Summarize Chapter 6 ("Of the Training of Black Men") in The Souls of Black Folk.
In Chapter 6 of his enormously influential The Souls of Black Folk, W. E. B. Du Bois presents his argument for the importance of higher education if African Americans are going to overcome the legacies of slavery, segregation, and poverty. As importantly, Du Bois argued that the future of the American South itself hinged greatly on the ability of African Americans to attain a college education. Note, with respect to this latter point, the following quotes from Chapter 6:
“No secure civilization can be built in the South with the Negro as an ignorant, turbulent proletariat.”
“The dangerously clear logic of the Negro's position will more and more loudly assert itself in that day when increasing wealth and more intricate social organization preclude the South from being, as it so largely is, simply an armed camp for intimidating black folk.”
Du Bois understood what many whites across America, especially in the South, did not: No country or region of a country could reach its full potential if it arbitrarily denied to a certain category of its populace equality of opportunity. Racism and segregation denied to the larger nation the contributions that could be made by all categories of people when structural and cultural obstacles to achievement were eliminated.
In advancing his argument for the importance of higher education for black people, Du Bois emphasized the achievements of those few among the African American community afforded such an opportunity. Noting the role played in facilitating the rise of an educated professional African American of black colleges like Howard, Fisk, and Atlanta, Du Bois further quantified the contributions to be made in the longer term of graduating black students into the professions. When he writes that “Fifty-three per cent of these graduates were teachers, —presidents of institutions, heads of normal schools, principals of city school-systems, and the like,” he is emphasizing the self-perpetuating system for the education of black people that the early efforts have entailed. By remaining in academia, these educated black citizens could contribute to the education of future generations of African American students.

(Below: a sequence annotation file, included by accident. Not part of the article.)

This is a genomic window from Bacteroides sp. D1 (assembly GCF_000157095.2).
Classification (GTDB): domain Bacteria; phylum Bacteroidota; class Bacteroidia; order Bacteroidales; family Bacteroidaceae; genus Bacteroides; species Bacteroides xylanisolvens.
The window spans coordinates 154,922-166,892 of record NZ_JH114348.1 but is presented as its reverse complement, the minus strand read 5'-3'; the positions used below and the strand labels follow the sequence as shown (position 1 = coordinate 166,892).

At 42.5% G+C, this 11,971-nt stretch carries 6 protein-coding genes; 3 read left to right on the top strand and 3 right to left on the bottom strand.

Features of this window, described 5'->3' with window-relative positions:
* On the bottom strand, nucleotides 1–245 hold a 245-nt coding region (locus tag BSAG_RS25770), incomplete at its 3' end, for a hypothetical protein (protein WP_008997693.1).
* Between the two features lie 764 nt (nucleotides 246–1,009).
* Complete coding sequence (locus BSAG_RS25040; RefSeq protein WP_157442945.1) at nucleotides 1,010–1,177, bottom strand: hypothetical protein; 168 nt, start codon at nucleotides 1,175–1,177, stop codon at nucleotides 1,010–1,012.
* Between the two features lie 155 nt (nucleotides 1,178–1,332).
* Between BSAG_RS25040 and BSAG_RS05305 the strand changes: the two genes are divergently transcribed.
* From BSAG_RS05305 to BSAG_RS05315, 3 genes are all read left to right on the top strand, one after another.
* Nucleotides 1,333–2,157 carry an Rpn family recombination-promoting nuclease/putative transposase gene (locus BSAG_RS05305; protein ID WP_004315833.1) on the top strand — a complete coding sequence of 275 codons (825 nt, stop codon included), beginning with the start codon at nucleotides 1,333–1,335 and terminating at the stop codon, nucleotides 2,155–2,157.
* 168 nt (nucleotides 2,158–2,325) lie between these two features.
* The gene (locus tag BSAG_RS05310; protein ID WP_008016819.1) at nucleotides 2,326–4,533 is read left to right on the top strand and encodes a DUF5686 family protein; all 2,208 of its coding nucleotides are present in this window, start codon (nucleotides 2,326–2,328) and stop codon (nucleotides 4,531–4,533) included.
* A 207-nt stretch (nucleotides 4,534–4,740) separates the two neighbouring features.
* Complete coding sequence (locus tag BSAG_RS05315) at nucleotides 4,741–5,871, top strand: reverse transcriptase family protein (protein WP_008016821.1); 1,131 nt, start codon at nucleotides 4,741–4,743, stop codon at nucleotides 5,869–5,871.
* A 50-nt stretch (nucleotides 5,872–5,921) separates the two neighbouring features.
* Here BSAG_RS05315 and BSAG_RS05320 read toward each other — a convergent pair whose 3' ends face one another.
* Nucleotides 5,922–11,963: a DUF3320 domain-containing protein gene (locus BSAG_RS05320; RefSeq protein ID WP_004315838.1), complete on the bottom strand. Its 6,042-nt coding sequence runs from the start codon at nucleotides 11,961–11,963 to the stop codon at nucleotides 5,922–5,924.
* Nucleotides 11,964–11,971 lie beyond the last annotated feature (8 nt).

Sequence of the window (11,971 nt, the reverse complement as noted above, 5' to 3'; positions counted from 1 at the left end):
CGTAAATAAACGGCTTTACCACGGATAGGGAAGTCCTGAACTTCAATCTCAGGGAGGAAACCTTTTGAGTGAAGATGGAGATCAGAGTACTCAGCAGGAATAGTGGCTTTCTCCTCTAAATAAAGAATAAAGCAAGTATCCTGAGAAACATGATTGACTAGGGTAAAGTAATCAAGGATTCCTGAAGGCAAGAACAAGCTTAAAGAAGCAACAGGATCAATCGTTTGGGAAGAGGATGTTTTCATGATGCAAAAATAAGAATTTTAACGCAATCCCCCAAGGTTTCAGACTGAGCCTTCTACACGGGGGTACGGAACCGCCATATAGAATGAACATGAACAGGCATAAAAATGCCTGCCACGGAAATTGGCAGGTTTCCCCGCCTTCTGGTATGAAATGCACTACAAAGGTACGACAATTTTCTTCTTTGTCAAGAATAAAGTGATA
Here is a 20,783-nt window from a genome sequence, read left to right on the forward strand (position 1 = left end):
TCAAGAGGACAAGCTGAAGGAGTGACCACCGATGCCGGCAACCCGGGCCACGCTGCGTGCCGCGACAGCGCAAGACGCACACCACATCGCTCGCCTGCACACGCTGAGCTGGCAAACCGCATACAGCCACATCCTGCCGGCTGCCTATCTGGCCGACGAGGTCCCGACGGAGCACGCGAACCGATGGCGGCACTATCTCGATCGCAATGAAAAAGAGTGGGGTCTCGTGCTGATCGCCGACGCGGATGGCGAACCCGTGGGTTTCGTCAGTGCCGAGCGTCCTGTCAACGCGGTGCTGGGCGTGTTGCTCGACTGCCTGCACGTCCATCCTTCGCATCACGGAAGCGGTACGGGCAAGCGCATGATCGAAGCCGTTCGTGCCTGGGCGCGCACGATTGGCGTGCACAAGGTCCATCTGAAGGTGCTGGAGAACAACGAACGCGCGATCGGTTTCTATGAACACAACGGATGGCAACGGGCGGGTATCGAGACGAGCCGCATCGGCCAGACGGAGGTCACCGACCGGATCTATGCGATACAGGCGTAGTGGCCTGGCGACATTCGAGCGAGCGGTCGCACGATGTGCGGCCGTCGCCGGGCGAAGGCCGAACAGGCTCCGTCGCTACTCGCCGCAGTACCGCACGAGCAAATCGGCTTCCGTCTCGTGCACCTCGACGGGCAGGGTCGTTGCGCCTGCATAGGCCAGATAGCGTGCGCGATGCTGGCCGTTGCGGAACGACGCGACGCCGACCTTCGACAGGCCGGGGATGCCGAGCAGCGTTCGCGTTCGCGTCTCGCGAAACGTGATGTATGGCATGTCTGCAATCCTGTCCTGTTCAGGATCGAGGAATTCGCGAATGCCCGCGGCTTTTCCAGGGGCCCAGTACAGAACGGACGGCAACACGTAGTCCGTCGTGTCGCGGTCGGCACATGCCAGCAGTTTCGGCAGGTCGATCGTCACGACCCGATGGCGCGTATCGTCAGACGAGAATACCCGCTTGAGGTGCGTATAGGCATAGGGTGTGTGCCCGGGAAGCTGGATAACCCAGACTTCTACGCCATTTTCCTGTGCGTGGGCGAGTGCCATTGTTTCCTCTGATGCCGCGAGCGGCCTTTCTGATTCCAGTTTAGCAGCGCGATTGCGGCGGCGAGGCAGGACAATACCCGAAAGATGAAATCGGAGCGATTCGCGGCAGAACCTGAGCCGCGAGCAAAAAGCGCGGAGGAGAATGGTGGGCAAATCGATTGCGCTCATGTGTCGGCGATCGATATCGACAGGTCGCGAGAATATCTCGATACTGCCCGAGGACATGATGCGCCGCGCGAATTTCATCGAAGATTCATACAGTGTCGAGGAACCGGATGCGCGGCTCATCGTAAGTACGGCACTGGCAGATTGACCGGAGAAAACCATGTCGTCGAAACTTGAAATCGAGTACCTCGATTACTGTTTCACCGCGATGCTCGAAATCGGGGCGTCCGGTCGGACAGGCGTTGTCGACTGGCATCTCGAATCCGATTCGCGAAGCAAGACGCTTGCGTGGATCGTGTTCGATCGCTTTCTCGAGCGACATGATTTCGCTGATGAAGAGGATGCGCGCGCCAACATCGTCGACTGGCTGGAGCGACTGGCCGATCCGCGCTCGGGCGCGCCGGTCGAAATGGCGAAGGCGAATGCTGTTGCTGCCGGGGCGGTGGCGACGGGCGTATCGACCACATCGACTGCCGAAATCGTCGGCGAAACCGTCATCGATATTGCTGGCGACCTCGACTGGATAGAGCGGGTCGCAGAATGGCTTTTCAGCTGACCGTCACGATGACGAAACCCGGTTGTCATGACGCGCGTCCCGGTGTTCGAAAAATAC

Chapter 6 of The Souls of Black Folk is Du Bois’s argument for the importance of education. He knew that only through a college education could African Americans truly progress and that only with the benefits of an educated class of African Americans could the socially, culturally, and economically backwards South hope to progress.
In Chapter 6, "Of the Training of Black Men," Du Bois discusses how to address the education of African-Americans in the south, where racial prejudice is still strong. He speaks of education not just as training to live life but also "training for the profitable living together of black men and white." In other words, education is critical to helping pave the way for racial harmony. He recognizes that industrial schools that have developed in the south to provide African-American people with vocational training were necessary but that they are not "the final and sufficient answer in the training of the Negro."
Instead, Du Bois identifies Black colleges such as Fisk and Spelman as the answer to the problem of education of African-Americans in the south. He also notes that several hundreds of African-Americans have graduated from universities such as Harvard, Yale, and Oberlin. He has surveyed these graduates and found them respectable members of the community, often teaching in African-American colleges. He believes that as the south develops, the need for African-American people with higher education will grow. He sees Black colleges as essential in helping African-American people work cooperatively with whites and grow. He also sees education as a way to help African-Americans face the racism they encounter. As he writes: "And to themselves in these the days that try their souls, the chance to soar in the dim blue air above the smoke is to their finer spirits boon and guerdon for what they lose on earth by being black." In other words, education helps the souls of African-Americans as they encounter the horrible racism of their day.
The chapter advocates the importance of higher education of African Americans not only for themselves but for American civilization as a whole. DuBois claims that African American college graduates have been "conservative, careful leaders". Their education has allowed them to understand the importance of cooperation between the races. Thus, they have not become mob agitators, but are performing much needed work to construct a fairer and more peaceful society. To DuBois, denying education to the nine million African Americans that live in America would lead them to brood "over the wrongs of the past and the difficulties of the present" preventing them to apply their talent to a constructive cooperation with the whites to the advantage of American civilization.